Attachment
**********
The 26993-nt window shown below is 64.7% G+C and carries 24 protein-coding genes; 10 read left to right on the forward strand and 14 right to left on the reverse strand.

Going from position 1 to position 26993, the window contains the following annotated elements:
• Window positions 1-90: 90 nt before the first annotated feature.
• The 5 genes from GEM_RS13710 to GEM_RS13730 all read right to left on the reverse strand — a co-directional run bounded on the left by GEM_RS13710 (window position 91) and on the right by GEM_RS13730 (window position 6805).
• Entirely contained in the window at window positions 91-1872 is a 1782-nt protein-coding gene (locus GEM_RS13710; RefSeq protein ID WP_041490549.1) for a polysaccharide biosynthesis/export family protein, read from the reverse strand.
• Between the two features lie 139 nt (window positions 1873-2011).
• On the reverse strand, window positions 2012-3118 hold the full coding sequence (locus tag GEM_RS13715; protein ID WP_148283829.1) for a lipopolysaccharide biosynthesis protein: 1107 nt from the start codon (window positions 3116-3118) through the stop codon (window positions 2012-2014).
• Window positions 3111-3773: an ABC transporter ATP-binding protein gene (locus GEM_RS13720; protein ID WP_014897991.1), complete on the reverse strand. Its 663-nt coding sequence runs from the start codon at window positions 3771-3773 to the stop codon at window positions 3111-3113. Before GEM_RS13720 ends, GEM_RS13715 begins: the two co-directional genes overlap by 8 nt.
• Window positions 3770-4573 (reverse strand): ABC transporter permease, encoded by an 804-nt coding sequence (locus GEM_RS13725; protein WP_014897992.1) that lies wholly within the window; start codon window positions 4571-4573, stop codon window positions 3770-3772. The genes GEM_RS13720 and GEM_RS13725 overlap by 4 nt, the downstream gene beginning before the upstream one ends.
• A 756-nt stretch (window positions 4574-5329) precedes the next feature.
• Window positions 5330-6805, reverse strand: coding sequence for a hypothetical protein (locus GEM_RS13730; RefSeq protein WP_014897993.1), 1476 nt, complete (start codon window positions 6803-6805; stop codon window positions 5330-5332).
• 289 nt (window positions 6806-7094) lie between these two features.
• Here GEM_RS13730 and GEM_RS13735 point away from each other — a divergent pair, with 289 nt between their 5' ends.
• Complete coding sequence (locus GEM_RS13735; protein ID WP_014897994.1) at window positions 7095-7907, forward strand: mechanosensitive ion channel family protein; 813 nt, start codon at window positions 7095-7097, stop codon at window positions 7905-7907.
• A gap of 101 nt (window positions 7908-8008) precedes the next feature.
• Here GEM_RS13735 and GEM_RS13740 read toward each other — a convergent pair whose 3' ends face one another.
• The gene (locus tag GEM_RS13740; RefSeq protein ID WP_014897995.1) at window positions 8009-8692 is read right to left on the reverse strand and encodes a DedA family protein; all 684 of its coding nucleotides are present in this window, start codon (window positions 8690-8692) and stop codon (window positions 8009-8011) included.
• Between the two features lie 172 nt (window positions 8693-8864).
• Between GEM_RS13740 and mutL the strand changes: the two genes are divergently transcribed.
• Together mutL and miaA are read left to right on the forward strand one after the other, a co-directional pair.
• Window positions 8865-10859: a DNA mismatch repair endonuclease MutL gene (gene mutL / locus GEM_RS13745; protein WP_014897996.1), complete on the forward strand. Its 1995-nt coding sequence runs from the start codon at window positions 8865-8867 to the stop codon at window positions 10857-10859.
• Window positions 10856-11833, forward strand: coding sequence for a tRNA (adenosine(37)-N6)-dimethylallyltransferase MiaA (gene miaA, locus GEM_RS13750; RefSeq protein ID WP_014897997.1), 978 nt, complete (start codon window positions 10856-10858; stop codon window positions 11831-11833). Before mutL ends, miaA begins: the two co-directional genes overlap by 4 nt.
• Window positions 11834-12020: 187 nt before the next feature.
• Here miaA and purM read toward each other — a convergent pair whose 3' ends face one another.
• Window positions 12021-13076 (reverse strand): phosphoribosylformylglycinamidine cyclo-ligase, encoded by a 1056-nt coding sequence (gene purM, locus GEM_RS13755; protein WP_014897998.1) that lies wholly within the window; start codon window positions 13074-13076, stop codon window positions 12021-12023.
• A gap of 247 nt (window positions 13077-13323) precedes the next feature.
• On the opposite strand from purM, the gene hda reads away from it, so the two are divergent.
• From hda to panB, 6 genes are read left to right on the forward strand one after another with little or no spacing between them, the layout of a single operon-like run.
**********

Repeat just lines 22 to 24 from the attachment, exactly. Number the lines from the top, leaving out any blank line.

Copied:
• Window positions 10856-11833, forward strand: coding sequence for a tRNA (adenosine(37)-N6)-dimethylallyltransferase MiaA (gene miaA, locus GEM_RS13750; RefSeq protein ID WP_014897997.1), 978 nt, complete (start codon window positions 10856-10858; stop codon window positions 11831-11833). Before mutL ends, miaA begins: the two co-directional genes overlap by 4 nt.
• Window positions 11834-12020: 187 nt before the next feature.
• Here miaA and purM read toward each other — a convergent pair whose 3' ends face one another.